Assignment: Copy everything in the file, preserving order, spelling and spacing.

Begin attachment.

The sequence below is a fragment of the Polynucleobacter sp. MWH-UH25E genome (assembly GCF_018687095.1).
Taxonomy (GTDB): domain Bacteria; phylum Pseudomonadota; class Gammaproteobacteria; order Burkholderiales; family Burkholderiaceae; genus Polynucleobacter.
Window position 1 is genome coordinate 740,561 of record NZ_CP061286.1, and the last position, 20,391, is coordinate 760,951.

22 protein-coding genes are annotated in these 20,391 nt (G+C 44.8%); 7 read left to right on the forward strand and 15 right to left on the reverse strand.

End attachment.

The sequence below is a fragment of the Polynucleobacter sp. MWH-UH25E genome (assembly GCF_018687095.1).
Taxonomy (GTDB): domain Bacteria; phylum Pseudomonadota; class Gammaproteobacteria; order Burkholderiales; family Burkholderiaceae; genus Polynucleobacter.
Window position 1 is genome coordinate 740,561 of record NZ_CP061286.1, and the last position, 20,391, is coordinate 760,951.

22 protein-coding genes are annotated in these 20,391 nt (G+C 44.8%); 7 read left to right on the forward strand and 15 right to left on the reverse strand.